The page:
… And there you have it. (An excerpt of Onye Ozuzu’s reflection on Facebook 2015)
The day began with a participatory workshop in “CaribFunk” taught by myself and ended with a participatory workshop “Technology of the Circle” taught by Onye Ozuzu, the Dean of Fine and Performing Arts, Columbia College Chicago. Onye’s “Technology of the Circle” is a methodology used as a form of communication, to tell a story and to problem solve, very similar to how the roda functions in capoeira—the same circle formation that delimits all traditional Afro-Brazilian dance” (Browning 2001, 165).
The festival functioned as a technique of resistance providing meaning making and storytelling through embodied protest, allowing participants to become practitioners of the techniques taught. I left Atlanta with a sense of renewal and a calmness that was much needed as I prepare to venture into the next chapter of my life.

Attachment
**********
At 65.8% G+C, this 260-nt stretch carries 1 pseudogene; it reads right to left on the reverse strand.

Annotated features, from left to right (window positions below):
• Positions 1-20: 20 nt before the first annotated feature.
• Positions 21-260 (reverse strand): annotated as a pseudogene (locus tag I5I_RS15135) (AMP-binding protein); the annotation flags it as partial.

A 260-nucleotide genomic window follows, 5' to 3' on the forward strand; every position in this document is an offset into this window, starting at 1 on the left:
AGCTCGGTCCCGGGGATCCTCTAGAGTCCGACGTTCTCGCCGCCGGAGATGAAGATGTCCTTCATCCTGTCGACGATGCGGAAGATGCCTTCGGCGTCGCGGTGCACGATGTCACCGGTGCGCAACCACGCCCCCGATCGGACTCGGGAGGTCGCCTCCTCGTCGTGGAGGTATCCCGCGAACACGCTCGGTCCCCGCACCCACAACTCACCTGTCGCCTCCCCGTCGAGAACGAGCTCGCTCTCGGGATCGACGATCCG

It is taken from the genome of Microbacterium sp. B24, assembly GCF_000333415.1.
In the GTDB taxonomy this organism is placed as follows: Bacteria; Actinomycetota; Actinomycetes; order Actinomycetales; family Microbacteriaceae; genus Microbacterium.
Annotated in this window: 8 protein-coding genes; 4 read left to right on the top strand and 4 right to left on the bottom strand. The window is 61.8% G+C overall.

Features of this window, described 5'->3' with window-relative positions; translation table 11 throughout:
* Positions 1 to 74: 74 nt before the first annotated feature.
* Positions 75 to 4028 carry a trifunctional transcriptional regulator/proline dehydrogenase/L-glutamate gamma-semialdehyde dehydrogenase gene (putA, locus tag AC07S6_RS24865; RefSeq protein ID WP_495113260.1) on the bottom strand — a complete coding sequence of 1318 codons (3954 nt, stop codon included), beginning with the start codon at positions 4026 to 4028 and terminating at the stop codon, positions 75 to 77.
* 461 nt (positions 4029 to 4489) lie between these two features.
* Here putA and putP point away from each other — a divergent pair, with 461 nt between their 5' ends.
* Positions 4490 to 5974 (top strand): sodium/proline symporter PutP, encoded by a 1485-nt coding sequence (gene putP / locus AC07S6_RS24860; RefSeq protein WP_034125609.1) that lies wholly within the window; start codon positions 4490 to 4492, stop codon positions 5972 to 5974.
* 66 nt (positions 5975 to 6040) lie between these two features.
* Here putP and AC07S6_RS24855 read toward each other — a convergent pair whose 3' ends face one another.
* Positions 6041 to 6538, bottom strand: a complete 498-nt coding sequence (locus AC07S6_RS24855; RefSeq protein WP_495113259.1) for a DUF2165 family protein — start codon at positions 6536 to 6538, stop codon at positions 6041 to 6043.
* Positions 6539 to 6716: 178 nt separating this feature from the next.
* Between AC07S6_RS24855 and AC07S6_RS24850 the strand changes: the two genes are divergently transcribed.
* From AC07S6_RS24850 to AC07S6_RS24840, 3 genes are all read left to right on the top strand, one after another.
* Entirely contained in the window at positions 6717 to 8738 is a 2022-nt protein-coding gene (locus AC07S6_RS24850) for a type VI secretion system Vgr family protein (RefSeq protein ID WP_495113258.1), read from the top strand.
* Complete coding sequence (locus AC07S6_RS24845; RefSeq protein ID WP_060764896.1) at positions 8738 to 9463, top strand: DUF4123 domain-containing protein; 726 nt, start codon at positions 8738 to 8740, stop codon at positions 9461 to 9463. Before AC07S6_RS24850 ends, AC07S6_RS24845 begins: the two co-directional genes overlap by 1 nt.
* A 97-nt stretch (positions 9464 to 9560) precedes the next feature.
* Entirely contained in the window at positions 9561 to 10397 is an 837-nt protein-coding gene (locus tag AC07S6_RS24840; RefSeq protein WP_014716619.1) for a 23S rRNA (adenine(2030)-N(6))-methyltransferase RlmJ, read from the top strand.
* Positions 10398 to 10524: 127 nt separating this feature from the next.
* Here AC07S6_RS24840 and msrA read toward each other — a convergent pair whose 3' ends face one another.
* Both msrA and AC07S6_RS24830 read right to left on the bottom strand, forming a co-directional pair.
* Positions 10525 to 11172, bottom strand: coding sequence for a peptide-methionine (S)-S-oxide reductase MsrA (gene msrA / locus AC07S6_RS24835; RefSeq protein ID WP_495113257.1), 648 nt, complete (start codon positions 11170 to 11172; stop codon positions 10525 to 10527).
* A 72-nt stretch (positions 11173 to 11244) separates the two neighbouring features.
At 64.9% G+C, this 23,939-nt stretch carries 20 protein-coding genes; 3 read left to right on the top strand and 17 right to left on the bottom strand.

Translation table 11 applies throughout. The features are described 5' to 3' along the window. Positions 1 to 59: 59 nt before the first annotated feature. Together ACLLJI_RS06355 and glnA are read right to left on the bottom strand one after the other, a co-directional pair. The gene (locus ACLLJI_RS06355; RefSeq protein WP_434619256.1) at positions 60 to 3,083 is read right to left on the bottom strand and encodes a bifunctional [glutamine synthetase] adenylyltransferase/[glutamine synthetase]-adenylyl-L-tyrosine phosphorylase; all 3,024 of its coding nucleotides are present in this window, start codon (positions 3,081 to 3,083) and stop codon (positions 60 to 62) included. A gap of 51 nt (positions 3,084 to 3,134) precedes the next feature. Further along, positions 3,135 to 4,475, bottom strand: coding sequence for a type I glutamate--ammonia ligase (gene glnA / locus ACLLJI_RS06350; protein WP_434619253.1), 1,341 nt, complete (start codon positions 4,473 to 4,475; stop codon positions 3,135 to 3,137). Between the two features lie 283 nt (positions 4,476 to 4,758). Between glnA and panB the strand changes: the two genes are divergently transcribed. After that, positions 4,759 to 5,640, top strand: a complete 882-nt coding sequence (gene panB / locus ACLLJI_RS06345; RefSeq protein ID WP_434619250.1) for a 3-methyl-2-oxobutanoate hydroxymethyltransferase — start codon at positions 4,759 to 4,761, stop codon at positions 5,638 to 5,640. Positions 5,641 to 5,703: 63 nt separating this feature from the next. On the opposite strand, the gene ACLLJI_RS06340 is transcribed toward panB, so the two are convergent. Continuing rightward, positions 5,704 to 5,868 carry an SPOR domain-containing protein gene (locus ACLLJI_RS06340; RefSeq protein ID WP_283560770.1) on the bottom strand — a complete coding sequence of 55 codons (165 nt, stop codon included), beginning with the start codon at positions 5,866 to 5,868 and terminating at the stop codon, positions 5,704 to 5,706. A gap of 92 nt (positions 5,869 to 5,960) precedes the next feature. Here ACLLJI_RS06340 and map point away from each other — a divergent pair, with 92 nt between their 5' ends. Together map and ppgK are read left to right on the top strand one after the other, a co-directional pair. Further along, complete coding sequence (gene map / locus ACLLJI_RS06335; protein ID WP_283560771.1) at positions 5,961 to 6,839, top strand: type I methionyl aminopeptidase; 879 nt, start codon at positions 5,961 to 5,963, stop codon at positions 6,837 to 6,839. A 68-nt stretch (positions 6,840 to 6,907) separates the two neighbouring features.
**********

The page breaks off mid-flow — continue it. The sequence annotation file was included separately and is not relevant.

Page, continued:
Browning, B. 2001. "Headspin: capoeira ironic inversions.” In Moving History/Dancing Cultures: A Dance History Reader, eds. A. Dils and A. C. Albright, 144-151. Middletown, CT: Wesleyan University Press.
__________. 1995. Samba: Resistance in Motion. Bloomington, IN: Indiana University Press.
Carey, A. 2015. CaribFunk: A Melange of Caribbean Expressions in a New Dance Technique. Hemispheric Institute of Performance and Politics-Emisferica <http://hemisphericinstitute.org/hemi/en/emisferica-121-caribbean-rasanblaj/carey>
Daniel, Y. 2005. Dancing wisdom: Embodied knowledge in Haitian Vodou, Cuban Yoruba, and Bahian Candomblé. Urbana, IL: University of Illinois Press.
Niaah, S. S. 2004. Kingston’s dancehall: A story of space and celebration. Space and Culture 7 (1): 102-118.
Noel, S. A. 2010. De jamette in we: Redefining performance in contemporary Trinidad Carnival. Small Axe 14 (1): 60-78.
Ozuzu, O. 2015. Storyboard P Reflection. <https://www.facebook.com/profile.php?id=10234649&fref=ts&ref=br_tf> Posted July 19, 2015.